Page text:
Victor de Araujo, long-time Baha'i International Community representative to the UN, passes away
Dr. de Araujo was born near London, England, and spent his childhood and youth in Brazil. He came to the United States in 1946 as a vice-consul to the Brazilian Consulate in Chicago, which was the same year that he became a Bahá'í. He later taught English at several colleges in Washington state.
From 1967 to 1990, Dr. de Araujo served as principal representative of the Bahá'í International Community to the United Nations. In his years in this position he was actively involved in issues of human rights, the environment, peace and disarmament, the family, the equality of men and women, and children and youth and attended meetings and conferences both at UN headquarters and around the world.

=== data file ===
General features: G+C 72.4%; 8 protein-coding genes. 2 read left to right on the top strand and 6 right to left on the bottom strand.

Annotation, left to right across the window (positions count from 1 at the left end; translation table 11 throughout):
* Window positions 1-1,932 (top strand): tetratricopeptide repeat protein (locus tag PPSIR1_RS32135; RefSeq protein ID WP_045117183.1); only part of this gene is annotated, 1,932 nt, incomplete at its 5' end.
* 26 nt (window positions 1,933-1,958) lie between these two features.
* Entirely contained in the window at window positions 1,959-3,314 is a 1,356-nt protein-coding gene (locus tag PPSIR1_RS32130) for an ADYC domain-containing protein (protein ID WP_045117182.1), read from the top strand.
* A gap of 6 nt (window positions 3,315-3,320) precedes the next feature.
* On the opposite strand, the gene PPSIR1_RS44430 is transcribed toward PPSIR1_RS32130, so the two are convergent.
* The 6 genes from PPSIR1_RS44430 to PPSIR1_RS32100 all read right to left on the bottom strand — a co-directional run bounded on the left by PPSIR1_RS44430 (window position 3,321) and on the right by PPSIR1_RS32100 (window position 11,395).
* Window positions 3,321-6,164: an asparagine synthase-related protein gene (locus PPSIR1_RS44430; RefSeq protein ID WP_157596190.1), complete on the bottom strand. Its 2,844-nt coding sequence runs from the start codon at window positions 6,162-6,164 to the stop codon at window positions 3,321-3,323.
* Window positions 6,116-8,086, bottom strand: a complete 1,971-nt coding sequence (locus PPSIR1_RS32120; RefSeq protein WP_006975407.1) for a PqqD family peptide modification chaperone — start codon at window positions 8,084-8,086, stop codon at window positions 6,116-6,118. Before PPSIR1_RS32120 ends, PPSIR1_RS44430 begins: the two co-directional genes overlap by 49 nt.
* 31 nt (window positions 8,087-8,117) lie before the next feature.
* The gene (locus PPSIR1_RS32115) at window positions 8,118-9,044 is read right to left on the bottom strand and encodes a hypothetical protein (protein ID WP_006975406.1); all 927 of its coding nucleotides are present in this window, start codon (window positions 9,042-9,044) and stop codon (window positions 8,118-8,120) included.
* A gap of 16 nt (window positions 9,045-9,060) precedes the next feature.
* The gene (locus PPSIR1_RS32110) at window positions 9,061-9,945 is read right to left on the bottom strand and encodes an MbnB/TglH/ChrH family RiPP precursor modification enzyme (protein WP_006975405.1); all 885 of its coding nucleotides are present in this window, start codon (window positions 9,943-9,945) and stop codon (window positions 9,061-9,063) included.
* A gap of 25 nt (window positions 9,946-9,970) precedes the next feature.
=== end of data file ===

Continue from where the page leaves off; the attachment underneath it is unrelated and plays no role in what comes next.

He also worked closely with a large number of international non-governmental organizations associated with the UN and chaired the Executive Committee of Non-Governmental Organizations with the UN Department of Public Information, as well as the UNICEF Non-Governmental Organizations Committee.
In a message, the Universal House of Justice, the international governing council of the Bahá'í Faith, praised Dr. de Araujo, saying a "gentle spirit, a principled approach, a dignified bearing characterized his long years of outstanding service."
Dr. de Araujo is survived by his wife, Betty, of Vista, N.Y.; a son, Mark, of Danville, Ky.; a daughter, Susan (de Araujo) Dutton, of Newtown, Conn.; two brothers, Oscar, of Gainesville, Fla. and Nestor, of Rio de Janeiro, Brazil; and four grandchildren.